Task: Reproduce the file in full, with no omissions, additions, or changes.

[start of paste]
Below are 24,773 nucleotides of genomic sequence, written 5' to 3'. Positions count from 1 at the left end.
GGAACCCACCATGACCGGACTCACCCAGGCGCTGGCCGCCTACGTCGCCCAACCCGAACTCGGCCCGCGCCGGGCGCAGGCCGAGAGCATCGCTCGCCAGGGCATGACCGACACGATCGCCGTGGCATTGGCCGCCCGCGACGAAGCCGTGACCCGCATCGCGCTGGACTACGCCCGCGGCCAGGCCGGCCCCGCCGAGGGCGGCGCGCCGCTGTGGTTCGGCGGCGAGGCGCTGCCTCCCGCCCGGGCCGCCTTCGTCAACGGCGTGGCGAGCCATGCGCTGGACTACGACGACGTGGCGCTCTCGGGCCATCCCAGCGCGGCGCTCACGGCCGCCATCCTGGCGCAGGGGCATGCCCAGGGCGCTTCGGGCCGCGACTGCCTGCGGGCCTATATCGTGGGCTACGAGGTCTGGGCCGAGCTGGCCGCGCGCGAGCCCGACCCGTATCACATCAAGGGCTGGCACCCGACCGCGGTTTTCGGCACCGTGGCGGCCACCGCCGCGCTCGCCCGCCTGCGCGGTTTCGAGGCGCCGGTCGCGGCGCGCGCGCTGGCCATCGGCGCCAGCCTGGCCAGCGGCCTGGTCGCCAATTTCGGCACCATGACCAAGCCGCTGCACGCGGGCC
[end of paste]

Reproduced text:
Below are 24,773 nucleotides of genomic sequence, written 5' to 3'. Positions count from 1 at the left end.
GGAACCCACCATGACCGGACTCACCCAGGCGCTGGCCGCCTACGTCGCCCAACCCGAACTCGGCCCGCGCCGGGCGCAGGCCGAGAGCATCGCTCGCCAGGGCATGACCGACACGATCGCCGTGGCATTGGCCGCCCGCGACGAAGCCGTGACCCGCATCGCGCTGGACTACGCCCGCGGCCAGGCCGGCCCCGCCGAGGGCGGCGCGCCGCTGTGGTTCGGCGGCGAGGCGCTGCCTCCCGCCCGGGCCGCCTTCGTCAACGGCGTGGCGAGCCATGCGCTGGACTACGACGACGTGGCGCTCTCGGGCCATCCCAGCGCGGCGCTCACGGCCGCCATCCTGGCGCAGGGGCATGCCCAGGGCGCTTCGGGCCGCGACTGCCTGCGGGCCTATATCGTGGGCTACGAGGTCTGGGCCGAGCTGGCCGCGCGCGAGCCCGACCCGTATCACATCAAGGGCTGGCACCCGACCGCGGTTTTCGGCACCGTGGCGGCCACCGCCGCGCTCGCCCGCCTGCGCGGTTTCGAGGCGCCGGTCGCGGCGCGCGCGCTGGCCATCGGCGCCAGCCTGGCCAGCGGCCTGGTCGCCAATTTCGGCACCATGACCAAGCCGCTGCACGCGGGCC